Restaurants face a lot of risks when it comes to liability. Serving food and alcohol presents danger in many ways, from food poisoning to drunk drivers causing an accident. That’s why it’s so important for restaurants to have the right insurance. But do bartenders also need insurance?
Bartenders can be patrons’ best friends. They hand out drinks and have more opportunity to chat easily with their guests than most servers on the floor. But being a bartender also comes with a massive amount of risk. Overserving a guest can lead to public intoxication, drunk driving, crashes, etc. Bartenders who overserve can be fired or even sued. This is true for bartenders working in a restaurant and private bartenders for hire.
While bartenders aren’t required by law to carry liquor liability insurance, it can help cover for hefty legal expenses.
Say you’re working a private event. One man has been at the bar practically the entire night, chatting and drinking. He’s only had two glasses of rum and Coke, but you haven’t seen him swiping others’ drinks and taking shots with some of the other guests. Around eleven at night, he’s slurring his words, but otherwise seems fine. You encourage him to sit down and eat something, but the guest waves you away and leaves. Several guests come up to the bar then to grab last minute drinks and you lose sight of the man. Once he leaves, he gets into his car and takes off down the road, going sixty in a forty and swerving. The man crashes into another car, killing the other driver. When you wake up the next day, you receive a gut-dropping notification that the victim of the drunk driver has filed a lawsuit against you. Not only is your name now tarnished, you’re also facing thousands of dollars in legal fees you can’t afford. This is where liquor liability insurance steps in.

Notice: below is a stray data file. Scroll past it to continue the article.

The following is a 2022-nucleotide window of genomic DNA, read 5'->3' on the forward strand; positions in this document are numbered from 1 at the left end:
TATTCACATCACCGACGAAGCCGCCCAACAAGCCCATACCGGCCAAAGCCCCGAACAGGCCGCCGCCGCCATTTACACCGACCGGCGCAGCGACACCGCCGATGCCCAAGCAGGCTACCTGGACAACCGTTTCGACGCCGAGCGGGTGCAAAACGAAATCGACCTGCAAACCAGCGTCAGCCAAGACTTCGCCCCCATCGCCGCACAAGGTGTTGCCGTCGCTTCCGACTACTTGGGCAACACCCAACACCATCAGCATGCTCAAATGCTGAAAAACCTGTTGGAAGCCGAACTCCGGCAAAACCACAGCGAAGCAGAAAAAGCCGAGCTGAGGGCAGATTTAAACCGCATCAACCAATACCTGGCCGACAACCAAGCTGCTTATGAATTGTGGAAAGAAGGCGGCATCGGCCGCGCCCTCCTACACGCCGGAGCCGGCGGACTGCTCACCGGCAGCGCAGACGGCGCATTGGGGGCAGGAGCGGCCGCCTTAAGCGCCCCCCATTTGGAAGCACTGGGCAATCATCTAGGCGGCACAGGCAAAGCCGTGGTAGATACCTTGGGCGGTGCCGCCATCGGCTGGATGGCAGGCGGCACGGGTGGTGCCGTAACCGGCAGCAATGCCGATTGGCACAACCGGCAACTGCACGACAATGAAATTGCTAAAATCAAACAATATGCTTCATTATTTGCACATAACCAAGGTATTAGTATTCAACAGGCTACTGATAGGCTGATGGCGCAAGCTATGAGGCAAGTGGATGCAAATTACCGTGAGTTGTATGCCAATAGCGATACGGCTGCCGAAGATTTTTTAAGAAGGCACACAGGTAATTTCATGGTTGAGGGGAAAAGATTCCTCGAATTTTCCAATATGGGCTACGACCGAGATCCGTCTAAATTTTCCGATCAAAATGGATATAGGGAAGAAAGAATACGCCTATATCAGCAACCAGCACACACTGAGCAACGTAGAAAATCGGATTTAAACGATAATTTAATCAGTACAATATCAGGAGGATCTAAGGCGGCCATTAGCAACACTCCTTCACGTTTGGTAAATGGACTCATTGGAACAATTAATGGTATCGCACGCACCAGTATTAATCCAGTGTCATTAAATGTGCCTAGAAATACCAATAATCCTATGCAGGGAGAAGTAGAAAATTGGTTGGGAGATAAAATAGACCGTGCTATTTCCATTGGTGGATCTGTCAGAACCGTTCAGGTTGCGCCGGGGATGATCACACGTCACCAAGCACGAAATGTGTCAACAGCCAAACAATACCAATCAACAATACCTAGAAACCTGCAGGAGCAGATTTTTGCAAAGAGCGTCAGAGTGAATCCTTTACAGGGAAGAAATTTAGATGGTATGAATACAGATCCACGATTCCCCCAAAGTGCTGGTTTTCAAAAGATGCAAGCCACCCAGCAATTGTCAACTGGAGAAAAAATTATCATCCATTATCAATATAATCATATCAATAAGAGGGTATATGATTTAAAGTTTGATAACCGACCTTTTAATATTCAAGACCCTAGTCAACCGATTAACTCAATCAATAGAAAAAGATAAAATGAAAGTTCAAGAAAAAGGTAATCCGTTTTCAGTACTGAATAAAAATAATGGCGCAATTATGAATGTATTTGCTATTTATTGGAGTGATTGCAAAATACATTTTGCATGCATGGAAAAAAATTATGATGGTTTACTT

What Does Liquor Liability Not Cover?
Liquor liability insurance for restaurants or bartenders typically won’t cover reckless behavior on behalf of the staff. If a bartender knowingly overserves a drunk patron, doesn’t check IDs and serves alcohol to a minor or commits another reckless mistake, an insurance company is likely to reject the claim.
Tips to Prevent a Liquor Liability Lawsuit
- Measure pours accurately
- Check IDs carefully. If it’s an out of state license, run it by your manager to make sure it’s valid
- Call an Uber, Lyft or cab for patrons who have been drinking
- Offer plenty of food and water between drinks
- Cut off patrons who are becoming unruly or drunk. You’re well within your rights to stop serving a patron alcohol if it seems like they’ve reached their limit and might cause harm to themselves or others
- For restaurants and bars, be sure to offer food and non-alcoholic beverages
- Vet and train bartenders on the appropriate handling and serving of alcohol
How Much Does Liquor Liability Insurance Cost?
For restaurants and bars, owners don’t have to purchase liquor liability insurance for every single bartender. One policy covers the building and its employees working during business hours. Coverage amounts for liquor liability typically work by the millions. A restaurant may pay between $650 and $1500 a year for a $1 million liquor liability policy. Bars and taverns cost more to insure at $900-$2500 a year. Caterers may pay in between at around $700-$2000 a year.
Is Liquor Liability Insurance Required for Bartenders?
There is no US law that dictates restaurants or bartenders must carry liquor liability insurance. Some states do have liability insurance requirements for restaurants and bars to receive and maintain a liquor license, however.